Can AI Combat Misleading Medical Research?No, because AI doesn’t address the “Texas Sharpshooter Fallacies” that produce the bad data
In this week’s podcast, Gary Smith, author of The AI Delusion (Oxford University Press, 2018) talks with Robert J. Marks about how the pressure to publish or perish corrupts research—with a special focus on the Texas Sharpshooter Fallacies:
Marks: Your “Texas Sharpshooters” aren’t very accurate, are they? They’re shooting against the wall and they have no aim at all.
Smith: It’s not picking on Texas! It has to do with something called “data mining.” It’s the practice of getting a bunch of data, looking for correlations, you don’t find it, you don’t find it, you try something else, you don’t find it, you try something else… and of course, sooner or later, you find something.
Marks: So that’s related to Texas Sharpshooter Fallacy # 1. Explain…
Smith: Texas Sharpshooter Fallacy # 1 is that I’m going to prove what a great shot I am and so I stand outside a barn and then I go and paint a thousand targets on the barn and I fire my gun and what do you know, I am lucky, I hit a target. And then I go and erase all the other targets and I say, look, I hit the target. And, of course, it’s meaningless, because, with so many targets, I’m bound to hit something… So the Texas Sharpshooter Fallacy #1 is reporting lots and lots of different theories and reporting the one that seems confirmed by the data and not telling anybody that you tested thousands of other theories.
Marks: And you made a relationship with this, of drinking coffee and pancreatic cancer, and how this made the New England Journal of Medicine?
Smith: I think it was tobacco they were looking for and they looked at tobacco, I think it as cigarettes and cigars, they just kept looking for so many different things and they finally found a correlation between coffee drinking and pancreatic cancer.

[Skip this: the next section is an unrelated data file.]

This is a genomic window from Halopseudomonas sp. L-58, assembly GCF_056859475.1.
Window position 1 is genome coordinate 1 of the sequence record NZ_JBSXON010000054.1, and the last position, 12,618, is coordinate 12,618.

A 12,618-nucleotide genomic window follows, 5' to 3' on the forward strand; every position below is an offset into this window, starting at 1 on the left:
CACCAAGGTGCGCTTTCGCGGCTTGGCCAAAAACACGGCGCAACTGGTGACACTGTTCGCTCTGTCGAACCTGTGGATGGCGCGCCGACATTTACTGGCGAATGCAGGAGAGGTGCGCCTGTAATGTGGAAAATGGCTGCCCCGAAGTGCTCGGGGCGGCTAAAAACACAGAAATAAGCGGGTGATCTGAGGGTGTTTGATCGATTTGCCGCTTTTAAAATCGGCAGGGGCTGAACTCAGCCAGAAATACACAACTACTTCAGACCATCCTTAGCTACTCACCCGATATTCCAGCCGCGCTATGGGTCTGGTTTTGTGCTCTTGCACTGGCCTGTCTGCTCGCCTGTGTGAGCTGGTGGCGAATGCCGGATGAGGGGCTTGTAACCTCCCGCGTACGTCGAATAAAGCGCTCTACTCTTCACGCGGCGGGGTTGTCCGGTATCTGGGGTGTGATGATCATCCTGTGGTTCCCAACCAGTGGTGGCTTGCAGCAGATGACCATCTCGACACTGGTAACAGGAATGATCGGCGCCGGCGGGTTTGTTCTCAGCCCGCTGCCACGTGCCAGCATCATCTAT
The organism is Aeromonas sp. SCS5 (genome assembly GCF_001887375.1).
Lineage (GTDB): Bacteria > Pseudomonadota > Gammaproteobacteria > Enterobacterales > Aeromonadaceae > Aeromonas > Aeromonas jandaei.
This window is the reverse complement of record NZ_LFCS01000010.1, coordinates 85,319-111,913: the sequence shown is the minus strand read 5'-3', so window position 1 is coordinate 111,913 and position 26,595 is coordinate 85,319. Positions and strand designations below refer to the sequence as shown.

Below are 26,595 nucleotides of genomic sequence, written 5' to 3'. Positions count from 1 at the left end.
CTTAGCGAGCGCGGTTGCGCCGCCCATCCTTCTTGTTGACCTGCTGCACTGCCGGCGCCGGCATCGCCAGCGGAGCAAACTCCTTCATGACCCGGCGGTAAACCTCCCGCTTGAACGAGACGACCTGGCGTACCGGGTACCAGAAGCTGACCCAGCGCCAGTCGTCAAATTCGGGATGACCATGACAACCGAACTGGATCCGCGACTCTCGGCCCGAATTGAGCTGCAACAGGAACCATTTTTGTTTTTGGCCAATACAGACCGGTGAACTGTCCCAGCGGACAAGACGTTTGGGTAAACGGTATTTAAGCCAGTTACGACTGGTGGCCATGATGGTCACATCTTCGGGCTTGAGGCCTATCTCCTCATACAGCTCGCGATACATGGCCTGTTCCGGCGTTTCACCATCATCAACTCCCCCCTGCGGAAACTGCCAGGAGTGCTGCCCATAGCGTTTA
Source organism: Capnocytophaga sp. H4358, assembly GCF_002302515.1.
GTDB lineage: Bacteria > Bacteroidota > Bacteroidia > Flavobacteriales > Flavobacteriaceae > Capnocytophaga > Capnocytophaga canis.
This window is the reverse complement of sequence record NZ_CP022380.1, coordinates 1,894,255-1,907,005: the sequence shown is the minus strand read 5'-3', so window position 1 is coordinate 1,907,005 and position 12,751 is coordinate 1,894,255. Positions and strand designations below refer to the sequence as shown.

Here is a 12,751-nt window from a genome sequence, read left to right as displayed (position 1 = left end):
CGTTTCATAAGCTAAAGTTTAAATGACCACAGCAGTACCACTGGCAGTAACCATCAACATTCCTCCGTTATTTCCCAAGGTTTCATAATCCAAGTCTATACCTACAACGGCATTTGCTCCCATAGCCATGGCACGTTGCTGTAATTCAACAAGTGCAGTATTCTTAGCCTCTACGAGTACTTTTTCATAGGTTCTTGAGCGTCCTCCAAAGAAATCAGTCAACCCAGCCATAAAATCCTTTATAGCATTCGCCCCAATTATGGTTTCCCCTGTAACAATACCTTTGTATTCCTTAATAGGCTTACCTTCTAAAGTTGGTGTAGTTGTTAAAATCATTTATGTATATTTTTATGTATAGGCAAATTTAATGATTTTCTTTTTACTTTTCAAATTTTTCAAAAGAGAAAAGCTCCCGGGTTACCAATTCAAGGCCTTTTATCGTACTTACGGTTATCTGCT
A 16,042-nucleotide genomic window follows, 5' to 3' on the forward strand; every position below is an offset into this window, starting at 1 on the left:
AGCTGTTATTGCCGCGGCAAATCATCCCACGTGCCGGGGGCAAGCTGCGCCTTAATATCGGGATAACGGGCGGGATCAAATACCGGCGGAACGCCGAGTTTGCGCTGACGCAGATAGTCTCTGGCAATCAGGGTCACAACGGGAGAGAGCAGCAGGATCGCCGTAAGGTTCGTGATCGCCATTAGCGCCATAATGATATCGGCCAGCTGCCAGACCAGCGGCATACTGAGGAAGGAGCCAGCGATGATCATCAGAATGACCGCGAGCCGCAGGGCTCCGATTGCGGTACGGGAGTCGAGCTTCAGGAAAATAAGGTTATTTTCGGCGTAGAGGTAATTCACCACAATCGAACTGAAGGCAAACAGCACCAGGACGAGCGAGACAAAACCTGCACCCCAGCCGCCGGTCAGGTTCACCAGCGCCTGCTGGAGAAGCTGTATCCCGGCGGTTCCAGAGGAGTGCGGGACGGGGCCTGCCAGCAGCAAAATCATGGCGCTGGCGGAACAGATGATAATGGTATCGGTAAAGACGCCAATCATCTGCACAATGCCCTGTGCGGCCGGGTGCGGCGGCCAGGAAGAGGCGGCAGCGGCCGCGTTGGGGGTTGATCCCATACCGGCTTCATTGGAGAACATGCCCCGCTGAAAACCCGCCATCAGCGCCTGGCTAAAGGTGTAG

First of all, they tested so many things that it wasn’t believable. And it also turned out that their data were skewed and the people they looked at were all going to the same doctors who were concerned with upset stomachs and things like that. And the people who had ulcers had stopped drinking coffee and the people who had pancreatic cancer had not stopped drinking coffee and so they found a correlation between the two, between drinking coffee and pancreatic cancer. And it wasn’t that coffee caused the cancer, it was that having the cancer allowed them to keep drinking coffee, unlike the ulcer sufferers who had given up coffee… The current medical research is actually that coffee is good for you, that coffee reduces the chances of cancer.
Research on organic food, GMOs, butter, or wine, as bad for your health—some of it published in prestigious journals—typically suffers from the same basic problem, Smith explained.
Texas Sharpshooter Fallacy #2 is, he says, “You take the barn again and you don’t paint anything on it, you just fire your gun blindly and the bullet hits the barn—hopefully—and you then go and draw a target around the bullet hole and pretend that’s what you were aiming for. That’s like looking at the data and finding some coincidental little thing in there and pretending that’s what you were looking for in the first place.” He discusses the claims of discredited researcher Diederik Stapel that his research showed that “messy rooms make you racist.” Hear the rest at 6:13 here.
The enormous “publish or perish” pressure to produce such fallacy-ridden research, acknowledged by guest and host, makes clear why more and better AI is not the answer.
Crunching ever larger sets of data in ever more intricate ways would not change the basic problem: Correlations can be made to appear meaningful when they are not. And conclusions that generate must-read headlines are more readily accepted than uncertainty.
One might as well hope for a change in human nature.
See also: AI Delusions: A statistics expert sets us straight We learn why Watson’s programmers did not want certain Jeopardy questions asked (Robert J. Marks and Gary Smith)
Explore more of the paradoxes of Big Data: Big Data can lie: Simpson’s Paradox The Paradox illustrates the importance of human interpretation of the results of data mining
Study shows eating raisins causes plantar warts Sure. Because, if you torture a Big Data enough, it will confess to anything